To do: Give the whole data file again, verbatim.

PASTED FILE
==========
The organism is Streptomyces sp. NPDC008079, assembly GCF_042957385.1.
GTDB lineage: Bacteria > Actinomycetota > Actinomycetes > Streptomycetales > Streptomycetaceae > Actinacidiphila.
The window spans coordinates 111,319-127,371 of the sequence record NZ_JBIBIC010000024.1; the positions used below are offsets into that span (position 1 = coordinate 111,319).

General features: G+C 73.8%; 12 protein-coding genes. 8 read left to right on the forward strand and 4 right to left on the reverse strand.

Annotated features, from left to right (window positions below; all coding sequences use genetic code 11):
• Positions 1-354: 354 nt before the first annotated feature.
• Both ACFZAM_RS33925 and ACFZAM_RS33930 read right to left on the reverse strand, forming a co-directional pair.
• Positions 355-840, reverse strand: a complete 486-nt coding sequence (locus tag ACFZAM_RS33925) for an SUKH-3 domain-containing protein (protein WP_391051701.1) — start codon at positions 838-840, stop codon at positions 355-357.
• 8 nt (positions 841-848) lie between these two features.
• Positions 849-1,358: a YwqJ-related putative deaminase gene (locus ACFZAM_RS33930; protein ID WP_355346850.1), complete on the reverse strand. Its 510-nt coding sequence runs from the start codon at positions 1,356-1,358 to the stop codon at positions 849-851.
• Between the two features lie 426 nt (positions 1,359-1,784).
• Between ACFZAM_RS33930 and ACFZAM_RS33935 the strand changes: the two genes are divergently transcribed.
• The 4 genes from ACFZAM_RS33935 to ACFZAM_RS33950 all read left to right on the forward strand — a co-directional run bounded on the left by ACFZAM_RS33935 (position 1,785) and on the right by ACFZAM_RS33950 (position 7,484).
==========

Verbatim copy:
The organism is Streptomyces sp. NPDC008079, assembly GCF_042957385.1.
GTDB lineage: Bacteria > Actinomycetota > Actinomycetes > Streptomycetales > Streptomycetaceae > Actinacidiphila.
The window spans coordinates 111,319-127,371 of the sequence record NZ_JBIBIC010000024.1; the positions used below are offsets into that span (position 1 = coordinate 111,319).

General features: G+C 73.8%; 12 protein-coding genes. 8 read left to right on the forward strand and 4 right to left on the reverse strand.

Annotated features, from left to right (window positions below; all coding sequences use genetic code 11):
• Positions 1-354: 354 nt before the first annotated feature.
• Both ACFZAM_RS33925 and ACFZAM_RS33930 read right to left on the reverse strand, forming a co-directional pair.
• Positions 355-840, reverse strand: a complete 486-nt coding sequence (locus tag ACFZAM_RS33925) for an SUKH-3 domain-containing protein (protein WP_391051701.1) — start codon at positions 838-840, stop codon at positions 355-357.
• 8 nt (positions 841-848) lie between these two features.
• Positions 849-1,358: a YwqJ-related putative deaminase gene (locus ACFZAM_RS33930; protein ID WP_355346850.1), complete on the reverse strand. Its 510-nt coding sequence runs from the start codon at positions 1,356-1,358 to the stop codon at positions 849-851.
• Between the two features lie 426 nt (positions 1,359-1,784).
• Between ACFZAM_RS33930 and ACFZAM_RS33935 the strand changes: the two genes are divergently transcribed.
• The 4 genes from ACFZAM_RS33935 to ACFZAM_RS33950 all read left to right on the forward strand — a co-directional run bounded on the left by ACFZAM_RS33935 (position 1,785) and on the right by ACFZAM_RS33950 (position 7,484).